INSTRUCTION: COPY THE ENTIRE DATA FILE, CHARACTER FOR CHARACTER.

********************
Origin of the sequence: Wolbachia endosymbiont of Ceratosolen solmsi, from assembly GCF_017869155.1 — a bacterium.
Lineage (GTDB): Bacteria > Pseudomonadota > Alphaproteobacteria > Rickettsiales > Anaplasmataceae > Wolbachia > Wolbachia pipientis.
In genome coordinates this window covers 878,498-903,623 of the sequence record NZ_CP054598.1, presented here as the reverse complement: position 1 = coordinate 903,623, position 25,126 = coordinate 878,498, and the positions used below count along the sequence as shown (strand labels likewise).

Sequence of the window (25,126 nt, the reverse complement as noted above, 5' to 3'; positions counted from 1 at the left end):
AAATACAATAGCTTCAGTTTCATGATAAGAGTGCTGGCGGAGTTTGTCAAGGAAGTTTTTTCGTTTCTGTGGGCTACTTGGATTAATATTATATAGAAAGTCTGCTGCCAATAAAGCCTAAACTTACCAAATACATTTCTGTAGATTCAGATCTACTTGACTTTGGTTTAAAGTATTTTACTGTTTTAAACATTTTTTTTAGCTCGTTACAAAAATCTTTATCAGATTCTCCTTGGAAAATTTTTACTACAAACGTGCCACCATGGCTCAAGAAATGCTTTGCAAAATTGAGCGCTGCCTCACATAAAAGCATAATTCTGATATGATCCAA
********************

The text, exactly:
Origin of the sequence: Wolbachia endosymbiont of Ceratosolen solmsi, from assembly GCF_017869155.1 — a bacterium.
Lineage (GTDB): Bacteria > Pseudomonadota > Alphaproteobacteria > Rickettsiales > Anaplasmataceae > Wolbachia > Wolbachia pipientis.
In genome coordinates this window covers 878,498-903,623 of the sequence record NZ_CP054598.1, presented here as the reverse complement: position 1 = coordinate 903,623, position 25,126 = coordinate 878,498, and the positions used below count along the sequence as shown (strand labels likewise).

Sequence of the window (25,126 nt, the reverse complement as noted above, 5' to 3'; positions counted from 1 at the left end):
AAATACAATAGCTTCAGTTTCATGATAAGAGTGCTGGCGGAGTTTGTCAAGGAAGTTTTTTCGTTTCTGTGGGCTACTTGGATTAATATTATATAGAAAGTCTGCTGCCAATAAAGCCTAAACTTACCAAATACATTTCTGTAGATTCAGATCTACTTGACTTTGGTTTAAAGTATTTTACTGTTTTAAACATTTTTTTTAGCTCGTTACAAAAATCTTTATCAGATTCTCCTTGGAAAATTTTTACTACAAACGTGCCACCATGGCTCAAGAAATGCTTTGCAAAATTGAGCGCTGCCTCACATAAAAGCATAATTCTGATATGATCCAA